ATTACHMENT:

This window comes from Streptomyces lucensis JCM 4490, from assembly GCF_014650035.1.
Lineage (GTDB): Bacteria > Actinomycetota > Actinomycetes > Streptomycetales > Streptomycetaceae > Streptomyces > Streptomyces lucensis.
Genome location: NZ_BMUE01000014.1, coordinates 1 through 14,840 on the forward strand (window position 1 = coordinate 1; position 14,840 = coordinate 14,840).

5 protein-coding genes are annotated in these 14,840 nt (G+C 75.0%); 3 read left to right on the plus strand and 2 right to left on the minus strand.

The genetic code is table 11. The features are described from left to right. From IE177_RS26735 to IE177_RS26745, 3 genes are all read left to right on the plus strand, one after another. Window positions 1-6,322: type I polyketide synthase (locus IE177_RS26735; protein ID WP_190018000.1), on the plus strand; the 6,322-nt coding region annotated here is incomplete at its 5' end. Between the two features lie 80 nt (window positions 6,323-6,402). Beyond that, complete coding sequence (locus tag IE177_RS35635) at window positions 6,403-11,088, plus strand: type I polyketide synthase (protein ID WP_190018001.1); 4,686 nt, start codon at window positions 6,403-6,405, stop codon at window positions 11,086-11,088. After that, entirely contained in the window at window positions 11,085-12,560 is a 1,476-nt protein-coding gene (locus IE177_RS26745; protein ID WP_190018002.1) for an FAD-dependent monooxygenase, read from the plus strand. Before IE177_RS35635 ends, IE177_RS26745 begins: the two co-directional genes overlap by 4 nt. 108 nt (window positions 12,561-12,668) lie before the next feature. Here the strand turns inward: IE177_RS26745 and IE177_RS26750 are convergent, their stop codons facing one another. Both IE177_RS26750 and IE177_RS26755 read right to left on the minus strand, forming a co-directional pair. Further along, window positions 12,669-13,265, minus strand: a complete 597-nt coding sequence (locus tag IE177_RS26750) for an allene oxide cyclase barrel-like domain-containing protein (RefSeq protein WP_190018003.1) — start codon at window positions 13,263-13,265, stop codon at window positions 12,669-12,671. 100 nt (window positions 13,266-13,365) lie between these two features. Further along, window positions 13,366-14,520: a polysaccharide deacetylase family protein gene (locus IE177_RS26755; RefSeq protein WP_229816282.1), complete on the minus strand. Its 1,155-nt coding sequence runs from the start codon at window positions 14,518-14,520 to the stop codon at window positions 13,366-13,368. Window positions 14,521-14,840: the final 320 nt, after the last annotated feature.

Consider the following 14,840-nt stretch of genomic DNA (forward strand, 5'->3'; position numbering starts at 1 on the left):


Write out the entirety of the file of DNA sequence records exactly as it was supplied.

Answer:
This window comes from Streptomyces lucensis JCM 4490, from assembly GCF_014650035.1.
Lineage (GTDB): Bacteria > Actinomycetota > Actinomycetes > Streptomycetales > Streptomycetaceae > Streptomyces > Streptomyces lucensis.
Genome location: NZ_BMUE01000014.1, coordinates 1 through 14,840 on the forward strand (window position 1 = coordinate 1; position 14,840 = coordinate 14,840).

5 protein-coding genes are annotated in these 14,840 nt (G+C 75.0%); 3 read left to right on the plus strand and 2 right to left on the minus strand.

The genetic code is table 11. The features are described from left to right. From IE177_RS26735 to IE177_RS26745, 3 genes are all read left to right on the plus strand, one after another. Window positions 1-6,322: type I polyketide synthase (locus IE177_RS26735; protein ID WP_190018000.1), on the plus strand; the 6,322-nt coding region annotated here is incomplete at its 5' end. Between the two features lie 80 nt (window positions 6,323-6,402). Beyond that, complete coding sequence (locus tag IE177_RS35635) at window positions 6,403-11,088, plus strand: type I polyketide synthase (protein ID WP_190018001.1); 4,686 nt, start codon at window positions 6,403-6,405, stop codon at window positions 11,086-11,088. After that, entirely contained in the window at window positions 11,085-12,560 is a 1,476-nt protein-coding gene (locus IE177_RS26745; protein ID WP_190018002.1) for an FAD-dependent monooxygenase, read from the plus strand. Before IE177_RS35635 ends, IE177_RS26745 begins: the two co-directional genes overlap by 4 nt. 108 nt (window positions 12,561-12,668) lie before the next feature. Here the strand turns inward: IE177_RS26745 and IE177_RS26750 are convergent, their stop codons facing one another. Both IE177_RS26750 and IE177_RS26755 read right to left on the minus strand, forming a co-directional pair. Further along, window positions 12,669-13,265, minus strand: a complete 597-nt coding sequence (locus tag IE177_RS26750) for an allene oxide cyclase barrel-like domain-containing protein (RefSeq protein WP_190018003.1) — start codon at window positions 13,263-13,265, stop codon at window positions 12,669-12,671. 100 nt (window positions 13,266-13,365) lie between these two features. Further along, window positions 13,366-14,520: a polysaccharide deacetylase family protein gene (locus IE177_RS26755; RefSeq protein WP_229816282.1), complete on the minus strand. Its 1,155-nt coding sequence runs from the start codon at window positions 14,518-14,520 to the stop codon at window positions 13,366-13,368. Window positions 14,521-14,840: the final 320 nt, after the last annotated feature.

Consider the following 14,840-nt stretch of genomic DNA (forward strand, 5'->3'; position numbering starts at 1 on the left):